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Scope of a "PC game"?


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Not sure I'm the only one who asks this question, but I'm really curious that why the term "PC game" was not even defined, or couldn't be found anywhere in pcgamingwiki.com.

So what exactly is a "PC game" in terms of this wiki, i.e. what kind of video games that could be documented here, and what cannot be?

I thought this wiki is dedicated only to "IBM PC Compatible PCs and their successors", i.e. x86-16 and above architectures PCs that has a BIOS/EFI, but later I realized the wiki has a list of games with PowerPC, MIPS and ARM architecture "PCs" which clearly falls out of the above criteria. https://www.pcgamingwiki.com/wiki/List_of_lists

With that said, there are a plenty of other "PCs" with other kind of specifications, e.g. NEC's PC-98, which uses x86-16 and above CPUs but cannot be categorized as "IBM PC compatible", however they are not documented. With ARM, MIPS and PowerPC games could be found here, why PC-98 games (as well as other specifications that could be potentially called as a "PC") couldn't be found in this wiki?

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1 hour ago, BaronSmoki said:

Thanks, that clears a bit of my question and concern. So any OSes or systems configured in a special way not listed on the wiki cannot be added at this time unless its ambiguity has been cleared by PM.

But still it would be better to be a bit more detailed on this, if necessary.

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From what I understand after being pretty active here for 7 months:

✓ Games for Windows (3.1, 95, 98, 2000, ME, XP, Vista, 7, 8, RT, 10), macOS (Any version), Mac OS Classic (Any version), Linux (Any distro), DOS (Any version that I know of), and so-called bootloader games from the 1980's.
✓ Chrome Web Store games have to be locally playable to count; i.e. they can't just be links to Flash game sites.
— Browser-only games.
— Games that are exclusive to consoles, phones, or tablets.
— 80's microcomputers, such as Commodore 64, ZX Spectrum, Amstrad CPC, and Commodore Amiga.
? I personally consider FreeBSD and Haiku OS to be in the "Linux" category
? iOS apps with Mac M1 support, could plausibly be added to existing game pages, as long as it isn't the only known PC version of a game.
? Although there are no rules against fanmade games or unlicenced Russian 00's games, some care should be taken to establish that they aren't viruses or very-low-effort.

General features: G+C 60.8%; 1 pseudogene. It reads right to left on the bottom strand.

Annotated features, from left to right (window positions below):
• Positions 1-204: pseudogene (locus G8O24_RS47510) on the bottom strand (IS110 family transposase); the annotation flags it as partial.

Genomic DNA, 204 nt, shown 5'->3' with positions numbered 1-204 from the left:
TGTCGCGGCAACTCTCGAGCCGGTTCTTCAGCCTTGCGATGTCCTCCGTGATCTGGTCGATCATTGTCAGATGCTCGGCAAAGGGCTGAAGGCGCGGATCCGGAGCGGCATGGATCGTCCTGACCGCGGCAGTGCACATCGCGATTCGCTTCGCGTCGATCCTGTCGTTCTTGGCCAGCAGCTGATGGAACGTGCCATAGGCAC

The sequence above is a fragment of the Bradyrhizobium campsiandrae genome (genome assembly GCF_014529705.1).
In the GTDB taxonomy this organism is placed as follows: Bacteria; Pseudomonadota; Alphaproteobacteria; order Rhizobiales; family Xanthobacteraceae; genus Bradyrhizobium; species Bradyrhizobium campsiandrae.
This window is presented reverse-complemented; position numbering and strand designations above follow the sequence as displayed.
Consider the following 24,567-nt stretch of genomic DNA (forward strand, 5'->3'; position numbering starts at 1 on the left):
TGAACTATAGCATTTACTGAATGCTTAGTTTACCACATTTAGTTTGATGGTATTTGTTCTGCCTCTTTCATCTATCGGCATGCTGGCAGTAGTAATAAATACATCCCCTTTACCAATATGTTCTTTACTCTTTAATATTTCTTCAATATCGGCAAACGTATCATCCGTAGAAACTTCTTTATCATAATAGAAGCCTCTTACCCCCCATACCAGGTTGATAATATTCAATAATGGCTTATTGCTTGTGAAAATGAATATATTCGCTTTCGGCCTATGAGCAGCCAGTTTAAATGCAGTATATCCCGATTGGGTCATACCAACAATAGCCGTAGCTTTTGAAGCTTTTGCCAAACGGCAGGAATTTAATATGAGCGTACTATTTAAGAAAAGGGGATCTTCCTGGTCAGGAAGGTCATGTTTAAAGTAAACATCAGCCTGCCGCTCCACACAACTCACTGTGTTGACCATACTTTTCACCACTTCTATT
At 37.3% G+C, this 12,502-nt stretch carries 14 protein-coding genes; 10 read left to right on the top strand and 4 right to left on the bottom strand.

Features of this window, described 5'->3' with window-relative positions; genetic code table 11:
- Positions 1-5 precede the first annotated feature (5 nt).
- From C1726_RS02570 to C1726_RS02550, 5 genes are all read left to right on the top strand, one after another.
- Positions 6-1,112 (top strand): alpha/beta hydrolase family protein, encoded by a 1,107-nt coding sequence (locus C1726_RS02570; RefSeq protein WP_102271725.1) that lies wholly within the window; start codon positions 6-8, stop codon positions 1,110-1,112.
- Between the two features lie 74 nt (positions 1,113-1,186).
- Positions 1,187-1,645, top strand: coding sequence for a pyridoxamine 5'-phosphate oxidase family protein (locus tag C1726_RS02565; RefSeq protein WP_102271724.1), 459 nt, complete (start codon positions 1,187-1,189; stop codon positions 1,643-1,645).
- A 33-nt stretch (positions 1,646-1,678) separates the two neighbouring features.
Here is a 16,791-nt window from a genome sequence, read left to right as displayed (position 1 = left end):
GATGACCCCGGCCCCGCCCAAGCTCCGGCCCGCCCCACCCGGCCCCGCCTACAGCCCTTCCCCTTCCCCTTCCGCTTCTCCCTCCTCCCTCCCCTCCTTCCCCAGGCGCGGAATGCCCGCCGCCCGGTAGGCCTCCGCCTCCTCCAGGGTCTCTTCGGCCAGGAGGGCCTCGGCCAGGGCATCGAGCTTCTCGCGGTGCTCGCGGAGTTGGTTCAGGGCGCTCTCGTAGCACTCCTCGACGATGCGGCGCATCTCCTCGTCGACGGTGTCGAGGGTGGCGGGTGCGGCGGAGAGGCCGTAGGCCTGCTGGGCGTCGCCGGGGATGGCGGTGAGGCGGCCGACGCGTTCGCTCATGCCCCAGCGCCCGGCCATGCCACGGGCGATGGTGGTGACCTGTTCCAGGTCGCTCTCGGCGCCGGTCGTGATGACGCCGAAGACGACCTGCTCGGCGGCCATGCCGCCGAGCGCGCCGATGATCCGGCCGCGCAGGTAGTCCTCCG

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2 hours ago, Dandelion Sprout said:

From what I understand after being pretty active here for 7 months:

✓ Games for Windows (3.1, 95, 98, 2000, ME, XP, Vista, 7, 8, RT, 10), macOS (Any version), Mac OS Classic (Any version), Linux (Any distro), DOS (Any version that I know of), and so-called bootloader games from the 1980's.
✓ Chrome Web Store games have to be locally playable to count; i.e. they can't just be links to Flash game sites.
— Browser-only games.
— Games that are exclusive to consoles, phones, or tablets.
— 80's microcomputers, such as Commodore 64, ZX Spectrum, Amstrad CPC, and Commodore Amiga.
? I personally consider FreeBSD and Haiku OS to be in the "Linux" category
? iOS apps with Mac M1 support, could plausibly be added to existing game pages, as long as it isn't the only known PC version of a game.
? Although there are no rules against fanmade games or unlicenced Russian 00's games, some care should be taken to establish that they aren't viruses or very-low-effort.

FreeBSD OSes are not Linux - rather, they share some code base with research UNIX if my memory serves correctly, and may share more code base (kernel-wise) with macOS/OS X/Mac OS X (which is a certified commercial UNIX and is Darwin, a BSD "variant", plus proprietary components).

Haiku OS is a BeOS clone, and there is no significant system component that share characteristics with UNIX/Unix-like/*nix systems; hence it is not a *nix system (and of course not a Linux system). Similar terms with ReactOS which is a Windows clone.

Classic Mac OS in this wiki site should be from version 7.1.2 ("PowerPC" release) to the last release version number of 9.

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16 minutes ago, g_m_1990 said: